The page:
Top Ten Arab Universities: A CWTS Leiden Ranking Perspective

cwts 0By Haidar M. Harmanani

The CWTS Leiden Rankings 2017 were released on May 17, and provided a fresh outlook into the performance of 902 major universities from 54 different countries, including universities from four Arab countries: Egypt, Lebanon, Saudi Arabia, and Tunisia.

The rankings provide a multidimensional perspective on university performance, and are based on the size of university scientific publication output.  The rankings do not take into account other dimensions of university performance, such as teaching.

The rankings use core publications in international scientific journals in order to analyze the scientific impact of a university and understand the participation of a university in scientific collaborations. The research impact is calculated based on a fractional counting method.

All universities worldwide with more than 1,000 fractionally counted Web of Science indexed core publications in the period 2012–2015 are included in the latest rankings.

In the Arab region, only 10 universities made the 902 short list. Egypt and Saudi Arabia were represented by four universities each. They were followed by Lebanon and Tunisia with one each.

Considering the number of core publications, the rankings are led by King Saud University with 4,896 fractionally counted publications, followed by King Abdulaziz University with 3,436 publications, and Cairo University with 2,866 publications.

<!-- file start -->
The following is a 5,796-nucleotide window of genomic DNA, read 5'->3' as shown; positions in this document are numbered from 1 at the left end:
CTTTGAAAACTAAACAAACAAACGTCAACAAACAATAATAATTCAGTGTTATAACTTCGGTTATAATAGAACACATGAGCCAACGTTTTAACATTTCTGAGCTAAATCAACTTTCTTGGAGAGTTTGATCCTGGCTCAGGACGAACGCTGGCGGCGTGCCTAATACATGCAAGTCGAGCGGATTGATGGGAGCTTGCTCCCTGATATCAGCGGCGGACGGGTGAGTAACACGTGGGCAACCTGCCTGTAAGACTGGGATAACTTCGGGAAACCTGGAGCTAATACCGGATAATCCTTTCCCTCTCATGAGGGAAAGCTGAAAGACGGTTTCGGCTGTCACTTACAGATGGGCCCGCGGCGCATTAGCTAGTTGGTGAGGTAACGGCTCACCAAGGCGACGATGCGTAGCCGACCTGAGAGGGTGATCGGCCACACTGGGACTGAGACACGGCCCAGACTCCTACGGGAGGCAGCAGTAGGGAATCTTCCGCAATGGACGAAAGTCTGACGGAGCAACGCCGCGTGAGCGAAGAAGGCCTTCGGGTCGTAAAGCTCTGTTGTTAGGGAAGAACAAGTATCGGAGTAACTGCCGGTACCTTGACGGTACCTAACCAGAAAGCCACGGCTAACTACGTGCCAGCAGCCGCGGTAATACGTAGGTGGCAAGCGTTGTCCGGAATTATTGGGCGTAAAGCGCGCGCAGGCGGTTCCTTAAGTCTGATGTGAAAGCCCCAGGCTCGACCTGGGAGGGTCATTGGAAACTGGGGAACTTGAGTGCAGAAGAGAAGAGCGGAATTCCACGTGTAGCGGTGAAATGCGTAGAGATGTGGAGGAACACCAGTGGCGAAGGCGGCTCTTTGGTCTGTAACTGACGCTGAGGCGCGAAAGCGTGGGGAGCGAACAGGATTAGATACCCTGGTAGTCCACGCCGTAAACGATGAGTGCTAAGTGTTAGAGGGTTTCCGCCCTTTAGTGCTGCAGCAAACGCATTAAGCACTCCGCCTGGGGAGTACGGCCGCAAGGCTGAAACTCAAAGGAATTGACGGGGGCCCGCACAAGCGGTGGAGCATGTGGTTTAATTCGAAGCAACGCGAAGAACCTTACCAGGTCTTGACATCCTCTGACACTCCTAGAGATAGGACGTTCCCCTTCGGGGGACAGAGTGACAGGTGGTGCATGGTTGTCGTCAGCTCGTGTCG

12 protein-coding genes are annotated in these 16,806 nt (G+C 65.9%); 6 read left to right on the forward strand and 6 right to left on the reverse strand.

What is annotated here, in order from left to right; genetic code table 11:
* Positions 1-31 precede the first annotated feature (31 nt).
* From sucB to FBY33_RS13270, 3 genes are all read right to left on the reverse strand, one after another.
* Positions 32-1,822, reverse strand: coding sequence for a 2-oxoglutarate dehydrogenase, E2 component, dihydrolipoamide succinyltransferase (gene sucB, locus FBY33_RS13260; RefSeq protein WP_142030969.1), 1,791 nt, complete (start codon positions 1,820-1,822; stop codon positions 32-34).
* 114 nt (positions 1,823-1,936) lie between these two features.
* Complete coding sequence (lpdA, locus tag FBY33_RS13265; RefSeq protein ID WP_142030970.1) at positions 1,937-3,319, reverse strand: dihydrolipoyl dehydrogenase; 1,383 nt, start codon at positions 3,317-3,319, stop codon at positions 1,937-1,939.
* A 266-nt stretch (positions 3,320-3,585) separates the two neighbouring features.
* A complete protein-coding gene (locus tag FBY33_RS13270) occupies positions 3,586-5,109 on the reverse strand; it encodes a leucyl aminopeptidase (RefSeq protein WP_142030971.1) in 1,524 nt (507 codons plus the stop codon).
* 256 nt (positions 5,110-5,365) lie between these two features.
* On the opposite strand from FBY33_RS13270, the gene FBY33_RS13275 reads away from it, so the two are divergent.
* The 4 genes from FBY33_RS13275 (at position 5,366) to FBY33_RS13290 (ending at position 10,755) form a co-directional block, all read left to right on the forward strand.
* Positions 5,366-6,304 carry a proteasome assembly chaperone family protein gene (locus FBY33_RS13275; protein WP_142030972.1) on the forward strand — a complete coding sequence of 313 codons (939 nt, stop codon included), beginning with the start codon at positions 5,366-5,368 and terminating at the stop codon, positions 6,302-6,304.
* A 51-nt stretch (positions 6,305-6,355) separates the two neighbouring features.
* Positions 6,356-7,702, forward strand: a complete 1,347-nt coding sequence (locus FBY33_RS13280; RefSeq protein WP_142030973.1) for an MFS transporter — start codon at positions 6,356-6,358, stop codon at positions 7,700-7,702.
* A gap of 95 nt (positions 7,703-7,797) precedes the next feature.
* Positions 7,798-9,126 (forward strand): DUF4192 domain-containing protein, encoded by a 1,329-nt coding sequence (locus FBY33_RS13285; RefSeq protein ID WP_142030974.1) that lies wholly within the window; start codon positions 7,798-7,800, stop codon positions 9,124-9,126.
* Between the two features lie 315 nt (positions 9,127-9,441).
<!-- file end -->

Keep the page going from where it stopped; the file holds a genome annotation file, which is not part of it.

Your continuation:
However, when research quality is considered, King Abdulaziz University came in first with 341 top 10% publications, followed by King Abdullah University Science & Technology with 292, and King Saud University with 287.

Increasing the margin to publications in the top 50%, King Saud University came in first with 1,951 top 50% publications, followed by King Abdulaziz University with 1,635, and King Abdullah University Science & Technology with 1,276.

In terms of collaboration, King Saud University came in first with 10,715 non-fractionally counted interinstitutional publications, 41% of which were published with institutions that are 5000 km or farther.

King Abdulaziz University came in second with 10,643 interinstitutional publications, and Cairo University at a distant third with 5758 interinstitutional publications. The American University of Beirut was the University with the least number of interinstitutional publications.

The Leiden Rankings do not rely on subjective data obtained from reputational surveys or on data provided by universities themselves. Furthermore, although CWTS has collected the necessary metrics for collaboration, one needs to explicitly select the indicator based on which the university is to be ranked.

This is in contrast to the majority of prevailing rankings which use subjective weights, and rely on flimsy proxies for teaching quality and diversity. Such rankings often use composite mathematical formulae in order to reduce complex universities to a single score. The Leiden Rankings refrain from aggregating different dimensions of university performance into a single overall indicator.

The Leiden Rankings consistently present size-dependent and size-independent indicators (e.g., the number and the percentage of highly cited publications), highlighting that both types of indicators need to be taken into account.

Haidar M. Harmanani is a Professor of Computer Science at the Lebanese American University, Byblos, Lebanon.

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